vectorquick vector conversion company

A Blog About Vectorizing Images

Display an Image via Scalable Vector Graphics Inline Code

A vector image is comprised of formulas which define individual shapes' characteristics. The outer shape of an object; the color contained within the shape's border; the outline thickness and color of the shape; where the shape exists in relation to other shapes. The text data which comprises that image can be directly used to display the image in a web browser without even needing to access the SVG document itself.

Simply open the SVG image in any basic text composing application, and what appears is essentially an html program (xml, to be precise). Copy and paste this grouping of code into an html document, then open this document in any web browser.

The very basic flag shown with this text is not an embedded image file; rather, it is displayed because the following code exists within the html page which you are viewing:

<?xml version="1.0" encoding="utf-8"?> <!-- Generator: Adobe Illustrator 24.1.2, SVG Export Plug-In . SVG Version: 6.00 Build 0) --> <svg version="1.1" id="Layer_1" xmlns="" xmlns:xlink="" x="0px" y="0px" viewBox="0 0 31 20" style="enable-background:new 0 0 31 20;" xml:space="preserve"> <style type="text/css"> .st0{fill:#ED1C24;} .st1{fill:#FFFFFF;} .st2{fill:#2E3175;} </style> <rect x="0" y="0" class="st0" width="30.9" height="2.2"/> <rect x="0" y="2.2" class="st1" width="30.9" height="2.2"/> <rect x="0" y="4.4" class="st0" width="30.9" height="2.2"/> <rect x="0" y="6.6" class="st1" width="30.9" height="2.2"/> <rect x="0" y="8.8" class="st0" width="30.9" height="2.2"/> <rect x="0" y="11.1" class="st1" width="30.9" height="2.2"/> <rect x="0" y="13.3" class="st0" width="30.9" height="2.2"/> <rect x="0" y="15.5" class="st1" width="30.9" height="2.2"/> <rect x="0" y="17.7" class="st0" width="30.9" height="2.2"/> <rect x="0" y="0" class="st2" width="12.5" height="11.1"/> </svg>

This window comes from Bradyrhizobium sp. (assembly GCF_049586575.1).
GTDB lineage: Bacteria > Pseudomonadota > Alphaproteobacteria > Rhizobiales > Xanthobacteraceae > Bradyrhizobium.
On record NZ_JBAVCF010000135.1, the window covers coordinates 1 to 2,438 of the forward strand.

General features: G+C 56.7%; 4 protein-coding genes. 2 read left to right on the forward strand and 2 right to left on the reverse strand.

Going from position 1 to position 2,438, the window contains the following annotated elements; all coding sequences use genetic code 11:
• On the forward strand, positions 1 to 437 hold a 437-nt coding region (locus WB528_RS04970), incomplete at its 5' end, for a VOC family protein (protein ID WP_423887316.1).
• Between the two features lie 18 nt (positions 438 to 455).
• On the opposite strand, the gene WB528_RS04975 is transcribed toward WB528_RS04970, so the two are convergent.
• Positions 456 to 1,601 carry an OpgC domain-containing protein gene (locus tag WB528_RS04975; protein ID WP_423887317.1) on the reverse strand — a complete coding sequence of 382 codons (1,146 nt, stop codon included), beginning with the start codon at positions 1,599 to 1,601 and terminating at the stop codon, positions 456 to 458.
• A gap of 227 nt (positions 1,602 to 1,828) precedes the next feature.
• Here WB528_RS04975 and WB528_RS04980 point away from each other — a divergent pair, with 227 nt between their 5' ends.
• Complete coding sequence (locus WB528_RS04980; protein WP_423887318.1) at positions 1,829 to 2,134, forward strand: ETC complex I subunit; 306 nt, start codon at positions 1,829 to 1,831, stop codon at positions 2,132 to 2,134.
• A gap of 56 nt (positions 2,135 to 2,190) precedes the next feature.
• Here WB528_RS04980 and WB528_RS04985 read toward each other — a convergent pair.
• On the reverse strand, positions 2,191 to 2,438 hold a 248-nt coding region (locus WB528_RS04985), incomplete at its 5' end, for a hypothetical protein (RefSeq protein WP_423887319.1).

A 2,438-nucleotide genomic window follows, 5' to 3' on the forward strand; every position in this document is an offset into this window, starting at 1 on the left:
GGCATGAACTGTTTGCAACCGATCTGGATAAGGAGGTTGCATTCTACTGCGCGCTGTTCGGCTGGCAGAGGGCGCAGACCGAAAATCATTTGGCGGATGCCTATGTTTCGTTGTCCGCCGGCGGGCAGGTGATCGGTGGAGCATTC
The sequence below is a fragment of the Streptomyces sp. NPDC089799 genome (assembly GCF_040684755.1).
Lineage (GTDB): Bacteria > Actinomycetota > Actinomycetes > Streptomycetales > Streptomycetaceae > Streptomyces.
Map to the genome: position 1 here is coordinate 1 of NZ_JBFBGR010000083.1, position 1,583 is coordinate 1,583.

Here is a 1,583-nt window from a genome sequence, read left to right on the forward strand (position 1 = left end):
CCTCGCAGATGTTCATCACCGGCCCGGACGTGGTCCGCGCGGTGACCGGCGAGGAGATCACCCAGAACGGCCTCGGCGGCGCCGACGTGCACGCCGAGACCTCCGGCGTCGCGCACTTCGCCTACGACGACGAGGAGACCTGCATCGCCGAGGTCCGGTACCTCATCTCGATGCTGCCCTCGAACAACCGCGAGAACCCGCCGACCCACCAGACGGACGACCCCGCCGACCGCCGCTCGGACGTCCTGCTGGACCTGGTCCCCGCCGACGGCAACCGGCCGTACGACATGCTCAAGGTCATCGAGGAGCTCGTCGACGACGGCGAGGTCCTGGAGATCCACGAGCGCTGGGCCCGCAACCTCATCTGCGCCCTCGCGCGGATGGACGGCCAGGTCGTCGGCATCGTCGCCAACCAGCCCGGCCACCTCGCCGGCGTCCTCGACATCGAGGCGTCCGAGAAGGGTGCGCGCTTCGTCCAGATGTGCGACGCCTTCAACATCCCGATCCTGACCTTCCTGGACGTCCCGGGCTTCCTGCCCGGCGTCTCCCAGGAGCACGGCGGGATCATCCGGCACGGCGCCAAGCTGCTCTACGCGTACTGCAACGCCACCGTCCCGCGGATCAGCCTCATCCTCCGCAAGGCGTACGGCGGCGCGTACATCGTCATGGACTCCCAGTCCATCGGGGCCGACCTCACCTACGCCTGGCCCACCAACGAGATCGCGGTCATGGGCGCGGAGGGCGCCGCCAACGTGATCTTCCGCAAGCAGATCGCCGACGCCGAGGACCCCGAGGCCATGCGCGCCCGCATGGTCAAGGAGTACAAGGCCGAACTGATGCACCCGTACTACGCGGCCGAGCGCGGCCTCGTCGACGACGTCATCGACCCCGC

The more complex the image, the longer the xml program becomes. The benefit of using the program, rather than embedding the actual SVG document image, is that it takes much less time for a web browser to display the image.

How the Vectorizing Business has Changed Over the Years